Arun Sanyal, MD: ALT Fluctuations in NAFLD

July 20, 2022
Kenny Walter

Kenny Walter is an editor with HCPLive. Prior to joining MJH Life Sciences in 2019, he worked as a digital reporter covering nanotechnology, life sciences, material science and more with R&D Magazine. He graduated with a degree in journalism from Temple University in 2008 and began his career as a local reporter for a chain of weekly newspapers based on the Jersey shore. When not working, he enjoys going to the beach and enjoying the shore in the summer and watching North Carolina Tar Heel basketball in the winter.

ALT fluctuations remained stable for patients with NAFLD throughout disease progression.

New findings from an ongoing analysis of patients with nonalcoholic fatty liver disease (NAFLD) show longitudinal trajectories of alanine aminotransferase (ALT) were stable among this patient population.

In the study, investigators examined over 3600 adult patients with NAFLD in the US with at least 3 ALT measures and found ALT trajectories were basically stable within this patient population.

In an interview with HCPLive®, Arun J. Sanyal, MBBS, MD, Director of Stravitz-Sanyal Institute for Liver Disease and Metabolic Health, Interim Chair of Division of Gastroenterology, Hepatology, and Nutrition, Z. Reno Vlahcevic Professor of Medicine, Physiology, and Molecular Pathology, Virginia Commonwealth University School of Medicine, how the findings from the TARGET-NASH study, explained the importance of the results.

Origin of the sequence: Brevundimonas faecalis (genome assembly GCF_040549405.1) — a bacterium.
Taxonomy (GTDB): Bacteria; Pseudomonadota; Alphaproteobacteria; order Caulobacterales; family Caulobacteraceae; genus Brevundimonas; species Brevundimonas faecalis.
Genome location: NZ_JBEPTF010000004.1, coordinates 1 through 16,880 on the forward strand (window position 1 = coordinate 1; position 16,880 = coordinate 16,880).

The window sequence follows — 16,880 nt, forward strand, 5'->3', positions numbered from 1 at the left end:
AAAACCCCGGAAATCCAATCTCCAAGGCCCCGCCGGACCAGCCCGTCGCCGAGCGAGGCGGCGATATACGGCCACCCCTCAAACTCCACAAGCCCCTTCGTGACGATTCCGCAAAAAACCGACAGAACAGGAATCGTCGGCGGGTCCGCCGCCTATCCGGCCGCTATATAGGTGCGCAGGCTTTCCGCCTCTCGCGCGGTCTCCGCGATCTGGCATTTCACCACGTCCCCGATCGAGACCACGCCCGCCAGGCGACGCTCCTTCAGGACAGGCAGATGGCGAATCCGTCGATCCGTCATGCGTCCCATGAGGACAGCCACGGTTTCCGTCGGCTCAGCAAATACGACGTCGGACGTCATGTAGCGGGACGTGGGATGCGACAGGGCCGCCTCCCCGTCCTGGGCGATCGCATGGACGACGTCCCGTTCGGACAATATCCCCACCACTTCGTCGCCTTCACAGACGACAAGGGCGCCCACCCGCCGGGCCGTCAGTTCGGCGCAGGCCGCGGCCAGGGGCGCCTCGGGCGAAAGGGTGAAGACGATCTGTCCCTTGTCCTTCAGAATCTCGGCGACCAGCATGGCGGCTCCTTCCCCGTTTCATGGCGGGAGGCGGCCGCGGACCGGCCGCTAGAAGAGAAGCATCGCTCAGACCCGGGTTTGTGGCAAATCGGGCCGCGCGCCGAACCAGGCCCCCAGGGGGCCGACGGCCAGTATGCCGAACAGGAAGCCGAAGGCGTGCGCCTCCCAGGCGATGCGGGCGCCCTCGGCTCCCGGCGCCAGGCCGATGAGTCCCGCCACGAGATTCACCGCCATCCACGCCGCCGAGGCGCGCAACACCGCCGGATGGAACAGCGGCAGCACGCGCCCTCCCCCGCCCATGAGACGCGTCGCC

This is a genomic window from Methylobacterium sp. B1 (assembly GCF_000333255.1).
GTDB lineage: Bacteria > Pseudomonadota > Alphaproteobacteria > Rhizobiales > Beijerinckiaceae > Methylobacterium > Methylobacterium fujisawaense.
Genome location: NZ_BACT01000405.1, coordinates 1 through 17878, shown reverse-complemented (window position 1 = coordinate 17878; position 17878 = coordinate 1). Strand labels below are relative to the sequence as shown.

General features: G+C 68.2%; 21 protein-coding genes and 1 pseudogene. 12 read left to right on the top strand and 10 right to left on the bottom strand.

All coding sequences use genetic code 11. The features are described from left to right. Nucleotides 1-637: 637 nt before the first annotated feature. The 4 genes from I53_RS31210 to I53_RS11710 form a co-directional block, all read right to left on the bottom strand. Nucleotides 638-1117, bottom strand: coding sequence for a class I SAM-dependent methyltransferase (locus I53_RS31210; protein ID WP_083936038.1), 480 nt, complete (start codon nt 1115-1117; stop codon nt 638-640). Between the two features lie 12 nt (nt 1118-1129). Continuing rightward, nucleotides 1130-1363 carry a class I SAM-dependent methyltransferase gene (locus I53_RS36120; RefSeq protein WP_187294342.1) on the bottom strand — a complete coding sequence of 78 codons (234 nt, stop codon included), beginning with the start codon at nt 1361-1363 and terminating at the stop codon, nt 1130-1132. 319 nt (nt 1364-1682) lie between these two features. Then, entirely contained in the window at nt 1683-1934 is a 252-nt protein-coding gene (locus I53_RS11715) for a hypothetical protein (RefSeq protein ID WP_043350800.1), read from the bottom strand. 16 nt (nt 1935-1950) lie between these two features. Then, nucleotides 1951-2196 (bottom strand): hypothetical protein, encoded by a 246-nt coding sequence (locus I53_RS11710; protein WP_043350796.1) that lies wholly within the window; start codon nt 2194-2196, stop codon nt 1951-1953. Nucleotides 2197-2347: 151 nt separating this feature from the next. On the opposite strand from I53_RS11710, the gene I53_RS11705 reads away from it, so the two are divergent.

“This is important because liver enzymes tend to fluctuate up and down and sometimes over the course of treatment trials if the liver enzymes go up there’s always a question over whether this represents part of the natural course of liver enzyme evolution as the disease progresses versus whether it is a drug induced liver injury,” Sanyal said.

ALT is commonly used as a biomarker to monitor liver injuries. However, there is not much known about ALT fluctuations over periods of time and the influence of patient characteristics on ALT trajectories in patients with NAFLD.

The data was presented at the International Liver Congress (ILC) 2022 in London and is part of TARGET-NASH, an observational study of participants with NAFLD and/or NASH in usual clinical practice.